Stunning backdrop steals show on regatta’s second day

After a party the previous evening at the glorious Paradise Koh Yao Boutique Beach Resort & Spa, the boats set out this morning for a day’s racing only to return to Koh Yao Noi’s Villaguna Resort later that night.

Line Honours today went to Hans Rahmann’s Firefly Voodoo, but on corrected time the Stransky family’s Fantasia took the Multihull class with fellow Aussie multihull, Mojo, a Schionning G Force 15, helmed by Peter Wilcox, finishing third.

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In Racing Class, placements were as follows: Andrew Marshall’s Judy took first place, Ray Waldron’s Phuket 8 Surf Patrol came second and Arbuzov Andrey’s Young 11 Ruby Tuesday placed third.

Once again, Jim Ellis proved what a wily ol’ sea dog he is by taking Cruising Class A on Remington, his Galatea 42. Richard Macfarlane’s Aida an Oceanis 411 was second and Lori Ashton’s Luna Sea, a Sun Odyssey 36i, placed third.

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Gavin Wellman’s Halberg Rassey 53 Rascal raced to first in Cruising A today with Barry Wickets on his Hood 23 Kay Sira coming in second and the irrepressible Gillow family taking third on Poco, their S & S 30 Swarbick.

The Bareboat Class saw Fidgi, a Sunlight 30, helmed by Peter Ohlemacher appear to take top spot. However, after some investigation by the race committee, it was discovered that they did not complete the early part of the course due to some late crew arrivals. So top spot was again taken by Kinnon,  helmed by Russian skipper Nikiforov Eveni with  fellow Russian Igor Skvortsov finishing second on Uhuru, a Bavaria 46 Cruiser and Andy Dowden’s PIMEX Lawan taking third place.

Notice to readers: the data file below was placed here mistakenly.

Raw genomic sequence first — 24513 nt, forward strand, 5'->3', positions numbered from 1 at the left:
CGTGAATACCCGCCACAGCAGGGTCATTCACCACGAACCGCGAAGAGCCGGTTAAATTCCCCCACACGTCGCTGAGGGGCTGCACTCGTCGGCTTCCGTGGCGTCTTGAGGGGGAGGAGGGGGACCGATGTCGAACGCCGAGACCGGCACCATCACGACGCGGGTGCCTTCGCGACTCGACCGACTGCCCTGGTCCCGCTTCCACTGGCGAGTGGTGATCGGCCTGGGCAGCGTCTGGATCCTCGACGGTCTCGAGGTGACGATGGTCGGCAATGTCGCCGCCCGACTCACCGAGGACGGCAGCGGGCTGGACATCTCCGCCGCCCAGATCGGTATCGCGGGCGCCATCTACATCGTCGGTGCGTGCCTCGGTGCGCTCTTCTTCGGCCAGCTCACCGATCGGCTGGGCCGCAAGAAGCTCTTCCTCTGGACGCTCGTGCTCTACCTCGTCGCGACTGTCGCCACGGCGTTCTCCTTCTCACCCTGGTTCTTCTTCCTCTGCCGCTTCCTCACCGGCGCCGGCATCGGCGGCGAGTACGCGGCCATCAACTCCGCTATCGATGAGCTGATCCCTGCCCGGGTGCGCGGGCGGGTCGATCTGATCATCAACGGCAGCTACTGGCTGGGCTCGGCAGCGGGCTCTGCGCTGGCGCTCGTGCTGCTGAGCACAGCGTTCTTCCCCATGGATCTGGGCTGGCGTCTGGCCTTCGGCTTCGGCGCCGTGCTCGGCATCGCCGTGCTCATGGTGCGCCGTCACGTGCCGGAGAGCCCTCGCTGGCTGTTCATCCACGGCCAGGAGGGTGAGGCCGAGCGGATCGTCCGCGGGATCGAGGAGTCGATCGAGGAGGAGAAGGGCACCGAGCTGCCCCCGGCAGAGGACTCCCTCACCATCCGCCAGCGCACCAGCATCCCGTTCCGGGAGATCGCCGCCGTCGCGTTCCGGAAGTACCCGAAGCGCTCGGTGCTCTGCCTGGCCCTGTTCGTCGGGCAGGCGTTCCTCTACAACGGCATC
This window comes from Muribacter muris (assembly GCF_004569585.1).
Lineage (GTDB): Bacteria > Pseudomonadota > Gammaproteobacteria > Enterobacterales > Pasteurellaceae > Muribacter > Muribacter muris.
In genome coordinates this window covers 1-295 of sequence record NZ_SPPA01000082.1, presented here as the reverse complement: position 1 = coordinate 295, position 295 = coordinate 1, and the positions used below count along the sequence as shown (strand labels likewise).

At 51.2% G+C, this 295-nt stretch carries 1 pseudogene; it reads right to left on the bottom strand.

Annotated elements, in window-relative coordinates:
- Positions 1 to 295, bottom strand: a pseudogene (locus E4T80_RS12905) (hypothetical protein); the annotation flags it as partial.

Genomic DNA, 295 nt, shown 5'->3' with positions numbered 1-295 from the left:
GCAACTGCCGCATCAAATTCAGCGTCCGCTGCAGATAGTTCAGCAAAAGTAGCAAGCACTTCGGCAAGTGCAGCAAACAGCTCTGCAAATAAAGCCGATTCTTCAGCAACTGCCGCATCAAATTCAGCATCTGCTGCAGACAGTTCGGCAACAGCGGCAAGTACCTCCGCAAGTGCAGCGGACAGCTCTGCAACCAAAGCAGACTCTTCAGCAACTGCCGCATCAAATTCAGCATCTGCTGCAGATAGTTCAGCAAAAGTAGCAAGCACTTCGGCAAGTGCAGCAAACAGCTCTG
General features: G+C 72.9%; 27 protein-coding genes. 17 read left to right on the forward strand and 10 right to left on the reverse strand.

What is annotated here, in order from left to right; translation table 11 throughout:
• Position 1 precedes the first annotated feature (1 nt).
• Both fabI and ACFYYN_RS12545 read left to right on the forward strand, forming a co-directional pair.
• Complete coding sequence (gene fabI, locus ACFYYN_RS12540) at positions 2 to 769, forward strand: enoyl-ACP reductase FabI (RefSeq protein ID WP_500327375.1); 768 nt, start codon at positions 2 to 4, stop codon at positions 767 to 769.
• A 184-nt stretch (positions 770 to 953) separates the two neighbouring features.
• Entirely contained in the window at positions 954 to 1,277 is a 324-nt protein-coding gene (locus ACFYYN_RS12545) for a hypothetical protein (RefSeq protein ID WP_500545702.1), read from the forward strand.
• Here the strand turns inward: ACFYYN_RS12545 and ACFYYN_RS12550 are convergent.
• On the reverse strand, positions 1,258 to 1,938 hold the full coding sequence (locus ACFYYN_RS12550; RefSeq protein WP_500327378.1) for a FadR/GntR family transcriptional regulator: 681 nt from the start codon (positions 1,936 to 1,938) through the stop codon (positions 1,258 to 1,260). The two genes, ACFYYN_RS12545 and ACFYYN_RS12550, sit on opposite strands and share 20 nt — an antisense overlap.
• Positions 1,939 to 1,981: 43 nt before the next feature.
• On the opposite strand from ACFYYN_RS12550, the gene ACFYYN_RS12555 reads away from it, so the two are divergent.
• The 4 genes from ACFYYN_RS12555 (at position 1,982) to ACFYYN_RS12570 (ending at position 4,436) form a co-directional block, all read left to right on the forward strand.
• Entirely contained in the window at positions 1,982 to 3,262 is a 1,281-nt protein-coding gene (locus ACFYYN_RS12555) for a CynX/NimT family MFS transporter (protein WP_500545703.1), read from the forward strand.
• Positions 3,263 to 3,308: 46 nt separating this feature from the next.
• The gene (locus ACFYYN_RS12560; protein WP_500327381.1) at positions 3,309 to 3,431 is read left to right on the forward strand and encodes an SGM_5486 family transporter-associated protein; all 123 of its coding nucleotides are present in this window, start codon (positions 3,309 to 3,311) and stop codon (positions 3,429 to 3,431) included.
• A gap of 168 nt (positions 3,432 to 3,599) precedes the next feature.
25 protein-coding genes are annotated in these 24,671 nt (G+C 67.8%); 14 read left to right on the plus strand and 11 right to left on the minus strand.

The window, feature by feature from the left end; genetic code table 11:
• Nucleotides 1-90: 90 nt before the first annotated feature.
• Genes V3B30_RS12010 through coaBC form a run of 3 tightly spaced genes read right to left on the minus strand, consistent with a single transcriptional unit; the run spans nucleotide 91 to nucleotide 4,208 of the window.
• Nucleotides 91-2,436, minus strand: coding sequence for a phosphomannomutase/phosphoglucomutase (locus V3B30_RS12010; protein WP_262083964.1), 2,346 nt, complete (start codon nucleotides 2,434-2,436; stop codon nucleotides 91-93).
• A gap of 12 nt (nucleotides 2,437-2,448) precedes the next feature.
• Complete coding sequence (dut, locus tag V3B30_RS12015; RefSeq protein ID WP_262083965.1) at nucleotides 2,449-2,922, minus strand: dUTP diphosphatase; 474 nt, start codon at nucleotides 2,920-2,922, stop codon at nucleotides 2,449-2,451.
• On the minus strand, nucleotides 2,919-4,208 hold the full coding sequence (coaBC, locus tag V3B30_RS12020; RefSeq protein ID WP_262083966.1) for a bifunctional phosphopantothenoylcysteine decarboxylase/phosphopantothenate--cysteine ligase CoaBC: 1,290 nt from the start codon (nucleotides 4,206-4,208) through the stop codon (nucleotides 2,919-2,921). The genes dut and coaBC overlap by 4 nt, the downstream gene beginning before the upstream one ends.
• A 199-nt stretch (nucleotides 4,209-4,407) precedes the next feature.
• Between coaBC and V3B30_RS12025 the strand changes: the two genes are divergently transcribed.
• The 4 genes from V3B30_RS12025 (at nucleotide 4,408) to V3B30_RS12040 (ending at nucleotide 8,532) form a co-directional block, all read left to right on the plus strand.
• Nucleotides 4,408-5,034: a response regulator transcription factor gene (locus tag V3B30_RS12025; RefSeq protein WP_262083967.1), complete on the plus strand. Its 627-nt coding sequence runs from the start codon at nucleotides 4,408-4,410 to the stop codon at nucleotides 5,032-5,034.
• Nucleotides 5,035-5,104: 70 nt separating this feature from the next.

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In the three-race start sequence Cruising A, started with Racing Class, while Cruising B teamed with the Bareboats and Multihulls raced solo.

The Bay Regatta was founded by a photographer (John Everingham) and friends (Chris Schaefer and Andy Stephens). Everingham, a long-time Phuket King’s Cup Regatta committee member, was motivated in part by frustration at the annual struggle over setting that regatta’s courses. On the one hand, he wanted to shoot the fleet of sails contrasted against the dramatic scenery. The hard-core sailors, on the other hand, wanted their boats as far away from land as possible to avoid fickle winds. Dramatic photos would attract more sponsors, argued the photographer; but the sailors always won. So the stymied lensman rounded up some like-minded friends and established a regatta designed to sail among the dramatic limestone island towers and mainland forests of the waters off Phuket’s east coast. The problem was that some time the courses would go too deep into the Bay, where the wind she didn’t blow. So when the ACYC gained control over the regatta a couple years back a compromise was worked out between beautiful scenery and good sailing courses.

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Few people have the ability to multitask the way Bay Regatta’s PRO Simon James of Regattas Asia can. Simon, who along with his partner Kae Wattana, now runs the Samui Regatta, is the PRO at many of the region’s regattas and his ability to juggle courses, starts, the weathers, malfunctioning boats, and the like with the utmost ease is remarkable.

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Long-time Phuket sailor Barry Kennaugh has described the Bay Regatta as the “Party that sails around”, and it’s a very appropriate moniker as dozens of colourful spinnakers sail through some of the world’s most famous cruising grounds, enjoying spectacular scenery and partying well into the night at some of the region’s most beautiful resorts.

With names like Mark Horwood, Mick Kealy, Mark Pescott, Nick Band, Kevin Gillow, Hans Rahmann, Jim Ellis et al the Bay Regatta continues to attract the “Who’s Who” of the Phuket sailing establishment, sixteen years on.

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